"I am grateful that Professor Pescosolido, Associate Vice Chancellor Burr and the other members have agreed to undertake this search, which is essential to the university’s future success as a research institution," IU President Michael A. McRobbie said. "Vice President José has set a high bar with his hard work and leadership. I am very pleased that he will continue to contribute to IU’s success with his own important research on neuroscience and neurological disorders."

    To build on the success achieved by José, the committee will conduct an internal search within Indiana University. It will make its recommendations to McRobbie. The university hopes to have a new vice president identified by the time José steps down.

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  • Applicants sought for predoctoral training program in the neurosciences

    The internal deadline for applications for the National Institutes of Health Ruth L. Kirschstein National Research Service Award Institutional Predoctoral Training Program in the Neurosciences is Wednesday, April 22.

    The goal of the NIH NRSA program is to help ensure that a diverse pool of highly trained scientists is available in appropriate scientific disciplines to address the nation’s biomedical, behavioral, and clinical research needs. In order to accomplish this goal, NRSA training programs are designed to train individuals to conduct research and to prepare for research careers. This jointly sponsored funding opportunity is designed to support outstanding neuroscience programs that will provide students with the skills and knowledge necessary for successful pursuit of careers as independent scientists. 

    Application guidelines for the Kirschstein NRSA predoctoral training program and more information are available.

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  • Phi Beta Psi Sorority offering cancer research grants

    As part of its national project to advance cancer research nationwide, Phi Beta Psi Sorority provides research grants to qualified investigators addressing original questions and hypotheses to be explored in basic and clinical studies in the field of cancer. Research applications must be focused on brain, breast, colorectal, endometrial, lung, ovarian, pancreatic or prostate cancer.

    Preference is given to young investigators with documented evidence of potential for conducting novel research of either basic or clinical aspects of cancer and cancer-related problems. Applications from established investigators exploring new and innovative areas of cancer research also will be considered.

    The internal application deadline is Friday, April 24. More information and submission guidelines for the Phi Beta Psi Sorority cancer research grants are available.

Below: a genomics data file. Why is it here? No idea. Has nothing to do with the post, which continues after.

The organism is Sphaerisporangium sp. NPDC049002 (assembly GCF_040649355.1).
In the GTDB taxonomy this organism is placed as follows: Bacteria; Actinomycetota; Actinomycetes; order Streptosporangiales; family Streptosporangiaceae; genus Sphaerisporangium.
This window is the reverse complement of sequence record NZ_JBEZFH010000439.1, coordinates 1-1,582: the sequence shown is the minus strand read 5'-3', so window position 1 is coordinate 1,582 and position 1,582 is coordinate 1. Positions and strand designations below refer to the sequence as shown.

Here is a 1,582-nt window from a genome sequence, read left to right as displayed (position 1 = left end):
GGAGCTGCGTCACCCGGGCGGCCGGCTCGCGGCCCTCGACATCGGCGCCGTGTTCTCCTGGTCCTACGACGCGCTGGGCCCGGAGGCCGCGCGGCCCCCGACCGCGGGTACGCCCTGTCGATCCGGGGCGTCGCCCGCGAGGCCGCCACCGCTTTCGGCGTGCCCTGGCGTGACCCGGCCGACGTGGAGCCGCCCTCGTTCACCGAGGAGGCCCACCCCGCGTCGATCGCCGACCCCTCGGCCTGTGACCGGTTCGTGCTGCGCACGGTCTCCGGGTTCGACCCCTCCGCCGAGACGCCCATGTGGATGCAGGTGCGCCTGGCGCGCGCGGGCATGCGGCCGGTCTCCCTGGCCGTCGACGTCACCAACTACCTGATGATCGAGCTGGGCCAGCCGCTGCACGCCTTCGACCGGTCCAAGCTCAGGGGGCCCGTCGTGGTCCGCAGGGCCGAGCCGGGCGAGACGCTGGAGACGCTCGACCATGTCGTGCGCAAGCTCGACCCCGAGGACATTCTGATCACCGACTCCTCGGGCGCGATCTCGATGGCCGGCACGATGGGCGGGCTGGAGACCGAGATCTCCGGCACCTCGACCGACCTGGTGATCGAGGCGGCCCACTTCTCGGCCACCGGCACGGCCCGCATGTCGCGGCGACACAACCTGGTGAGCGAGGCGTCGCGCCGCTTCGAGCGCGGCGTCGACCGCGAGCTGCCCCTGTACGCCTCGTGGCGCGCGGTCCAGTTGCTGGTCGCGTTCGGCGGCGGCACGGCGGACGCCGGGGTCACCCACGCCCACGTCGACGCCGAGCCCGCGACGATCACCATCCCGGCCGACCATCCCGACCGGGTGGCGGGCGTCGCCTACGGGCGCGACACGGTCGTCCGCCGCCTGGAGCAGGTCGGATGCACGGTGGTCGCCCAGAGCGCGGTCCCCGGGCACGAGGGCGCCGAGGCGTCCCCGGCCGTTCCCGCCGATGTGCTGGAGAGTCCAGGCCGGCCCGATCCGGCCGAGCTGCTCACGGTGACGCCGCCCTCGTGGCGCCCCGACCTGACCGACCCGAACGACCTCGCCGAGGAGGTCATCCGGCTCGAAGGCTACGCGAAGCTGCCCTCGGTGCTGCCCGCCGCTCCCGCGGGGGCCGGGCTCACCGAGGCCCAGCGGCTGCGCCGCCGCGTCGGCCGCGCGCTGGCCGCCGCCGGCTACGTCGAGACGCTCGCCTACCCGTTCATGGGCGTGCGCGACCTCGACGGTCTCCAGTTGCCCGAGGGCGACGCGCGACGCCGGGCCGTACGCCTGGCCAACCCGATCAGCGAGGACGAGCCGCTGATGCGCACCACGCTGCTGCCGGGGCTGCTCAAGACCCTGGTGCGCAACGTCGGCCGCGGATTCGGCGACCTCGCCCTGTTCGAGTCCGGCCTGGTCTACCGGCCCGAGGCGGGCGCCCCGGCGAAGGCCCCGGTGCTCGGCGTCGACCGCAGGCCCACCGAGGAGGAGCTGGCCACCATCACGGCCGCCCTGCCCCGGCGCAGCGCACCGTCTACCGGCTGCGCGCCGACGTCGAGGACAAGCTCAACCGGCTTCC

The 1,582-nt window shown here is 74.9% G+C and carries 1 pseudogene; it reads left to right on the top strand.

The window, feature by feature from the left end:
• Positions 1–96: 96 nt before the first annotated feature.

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  • Predoctoral students may apply for cancer biology training program

    Predoctoral students wishing to pursue careers in cancer research may apply for the Translational Cancer Biology Training Program. The program is designed to enhance training received in any individual laboratory or department. Trainees are exposed to a broad range of cancer-related research encompassing both basic and clinical aspects of the disease. Students in the program fulfill the requirements of their individual basic science departments and complete the cancer biology minor. Predoctoral CBTP trainees attend both a basic science and a clinical seminar series co-sponsored by the IU Simon Cancer Center and participate in the monthly meeting of trainees and in the IU Simon Cancer Center's annual Cancer Research Day.

    The application for the Translational Cancer Biology Training Program is available. Application deadline is May 22. 

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Kudos

  • Nurnberger promoted to distinguished professor

    John I. Nurnberger, Jr., M.D., Joyce and Iver Small Professor of Psychiatry and chair of research for the IUSM Department of Psychiatry, was honored April 10 as one of Indiana University's new distinguished professors at the 2015 Celebration of Distinguished Teaching dinner. Dr. Nurnberger was one of six IU researchers and scholars promoted to distinguished professor, the most prestigious academic appointment IU can bestow upon its faculty.

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  • Kalinowski honored with Achievement in Medicine Award

    Aaron Kalinowski, M.D., assistant professor of clinical medicine and of clinical family medicine at the IU School of Medicine, recently received the prestigious Achievement in Medicine Award presented by St. Margaret's Hospital Guild and the Indiana Blood Center. Dr. Kalinowski, chief physician executive at Eskenazi Health Pedigo, was nominated for his work to help connect homeless men and women with integrated and comprehensive mental health and primary care services. He helped establish Eskenazi Health Pedigo at Horizon House, a health center that brings both mental health and primary care services together at a day center that serves the homeless.